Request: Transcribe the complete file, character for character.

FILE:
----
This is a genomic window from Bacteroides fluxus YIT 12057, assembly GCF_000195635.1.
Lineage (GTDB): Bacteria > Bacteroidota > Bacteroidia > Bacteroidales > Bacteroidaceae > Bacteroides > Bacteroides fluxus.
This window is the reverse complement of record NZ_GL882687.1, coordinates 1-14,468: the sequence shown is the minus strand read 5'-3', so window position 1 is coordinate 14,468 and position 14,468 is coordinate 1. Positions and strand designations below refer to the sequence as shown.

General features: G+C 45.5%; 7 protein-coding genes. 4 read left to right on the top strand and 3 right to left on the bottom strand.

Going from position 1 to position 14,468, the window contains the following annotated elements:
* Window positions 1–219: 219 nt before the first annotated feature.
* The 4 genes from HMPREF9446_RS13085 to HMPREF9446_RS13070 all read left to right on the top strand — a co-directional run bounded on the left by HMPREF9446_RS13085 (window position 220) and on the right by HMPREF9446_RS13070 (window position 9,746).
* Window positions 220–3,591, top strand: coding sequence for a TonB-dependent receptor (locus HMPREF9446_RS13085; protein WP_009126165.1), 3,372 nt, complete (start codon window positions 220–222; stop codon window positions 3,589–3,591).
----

This is a genomic window from Bacteroides fluxus YIT 12057, assembly GCF_000195635.1.
Lineage (GTDB): Bacteria > Bacteroidota > Bacteroidia > Bacteroidales > Bacteroidaceae > Bacteroides > Bacteroides fluxus.
This window is the reverse complement of record NZ_GL882687.1, coordinates 1-14,468: the sequence shown is the minus strand read 5'-3', so window position 1 is coordinate 14,468 and position 14,468 is coordinate 1. Positions and strand designations below refer to the sequence as shown.

General features: G+C 45.5%; 7 protein-coding genes. 4 read left to right on the top strand and 3 right to left on the bottom strand.

Going from position 1 to position 14,468, the window contains the following annotated elements:
* Window positions 1–219: 219 nt before the first annotated feature.
* The 4 genes from HMPREF9446_RS13085 to HMPREF9446_RS13070 all read left to right on the top strand — a co-directional run bounded on the left by HMPREF9446_RS13085 (window position 220) and on the right by HMPREF9446_RS13070 (window position 9,746).
* Window positions 220–3,591, top strand: coding sequence for a TonB-dependent receptor (locus HMPREF9446_RS13085; protein WP_009126165.1), 3,372 nt, complete (start codon window positions 220–222; stop codon window positions 3,589–3,591).